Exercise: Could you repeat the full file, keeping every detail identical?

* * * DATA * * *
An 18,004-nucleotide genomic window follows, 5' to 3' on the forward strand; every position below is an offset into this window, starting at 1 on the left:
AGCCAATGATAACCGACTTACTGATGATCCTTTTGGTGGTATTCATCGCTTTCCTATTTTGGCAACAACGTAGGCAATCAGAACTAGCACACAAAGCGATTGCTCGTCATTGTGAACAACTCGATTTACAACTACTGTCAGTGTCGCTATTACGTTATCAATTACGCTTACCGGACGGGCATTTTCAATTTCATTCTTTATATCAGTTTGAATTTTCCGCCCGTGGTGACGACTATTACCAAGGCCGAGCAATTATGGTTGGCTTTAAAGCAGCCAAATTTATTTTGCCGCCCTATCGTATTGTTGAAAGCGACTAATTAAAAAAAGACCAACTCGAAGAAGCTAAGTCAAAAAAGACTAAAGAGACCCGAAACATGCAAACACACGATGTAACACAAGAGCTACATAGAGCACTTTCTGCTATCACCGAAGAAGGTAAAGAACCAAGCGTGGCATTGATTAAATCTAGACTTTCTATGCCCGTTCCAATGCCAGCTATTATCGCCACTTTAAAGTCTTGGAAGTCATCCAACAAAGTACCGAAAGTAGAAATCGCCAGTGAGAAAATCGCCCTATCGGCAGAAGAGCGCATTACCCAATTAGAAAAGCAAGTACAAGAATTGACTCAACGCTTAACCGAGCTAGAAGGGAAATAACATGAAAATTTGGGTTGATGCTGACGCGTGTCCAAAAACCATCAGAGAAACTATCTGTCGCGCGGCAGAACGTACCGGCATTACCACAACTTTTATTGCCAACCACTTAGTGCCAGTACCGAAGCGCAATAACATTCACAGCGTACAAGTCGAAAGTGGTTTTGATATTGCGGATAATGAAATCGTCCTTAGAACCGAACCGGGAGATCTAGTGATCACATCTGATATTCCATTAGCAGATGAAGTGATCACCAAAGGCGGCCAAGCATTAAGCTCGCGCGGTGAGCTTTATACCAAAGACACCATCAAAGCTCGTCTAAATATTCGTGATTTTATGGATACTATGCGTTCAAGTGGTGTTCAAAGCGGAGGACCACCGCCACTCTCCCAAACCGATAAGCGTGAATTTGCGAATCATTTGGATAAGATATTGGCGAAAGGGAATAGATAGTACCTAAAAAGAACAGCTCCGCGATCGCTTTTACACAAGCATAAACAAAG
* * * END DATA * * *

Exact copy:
An 18,004-nucleotide genomic window follows, 5' to 3' on the forward strand; every position below is an offset into this window, starting at 1 on the left:
AGCCAATGATAACCGACTTACTGATGATCCTTTTGGTGGTATTCATCGCTTTCCTATTTTGGCAACAACGTAGGCAATCAGAACTAGCACACAAAGCGATTGCTCGTCATTGTGAACAACTCGATTTACAACTACTGTCAGTGTCGCTATTACGTTATCAATTACGCTTACCGGACGGGCATTTTCAATTTCATTCTTTATATCAGTTTGAATTTTCCGCCCGTGGTGACGACTATTACCAAGGCCGAGCAATTATGGTTGGCTTTAAAGCAGCCAAATTTATTTTGCCGCCCTATCGTATTGTTGAAAGCGACTAATTAAAAAAAGACCAACTCGAAGAAGCTAAGTCAAAAAAGACTAAAGAGACCCGAAACATGCAAACACACGATGTAACACAAGAGCTACATAGAGCACTTTCTGCTATCACCGAAGAAGGTAAAGAACCAAGCGTGGCATTGATTAAATCTAGACTTTCTATGCCCGTTCCAATGCCAGCTATTATCGCCACTTTAAAGTCTTGGAAGTCATCCAACAAAGTACCGAAAGTAGAAATCGCCAGTGAGAAAATCGCCCTATCGGCAGAAGAGCGCATTACCCAATTAGAAAAGCAAGTACAAGAATTGACTCAACGCTTAACCGAGCTAGAAGGGAAATAACATGAAAATTTGGGTTGATGCTGACGCGTGTCCAAAAACCATCAGAGAAACTATCTGTCGCGCGGCAGAACGTACCGGCATTACCACAACTTTTATTGCCAACCACTTAGTGCCAGTACCGAAGCGCAATAACATTCACAGCGTACAAGTCGAAAGTGGTTTTGATATTGCGGATAATGAAATCGTCCTTAGAACCGAACCGGGAGATCTAGTGATCACATCTGATATTCCATTAGCAGATGAAGTGATCACCAAAGGCGGCCAAGCATTAAGCTCGCGCGGTGAGCTTTATACCAAAGACACCATCAAAGCTCGTCTAAATATTCGTGATTTTATGGATACTATGCGTTCAAGTGGTGTTCAAAGCGGAGGACCACCGCCACTCTCCCAAACCGATAAGCGTGAATTTGCGAATCATTTGGATAAGATATTGGCGAAAGGGAATAGATAGTACCTAAAAAGAACAGCTCCGCGATCGCTTTTACACAAGCATAAACAAAG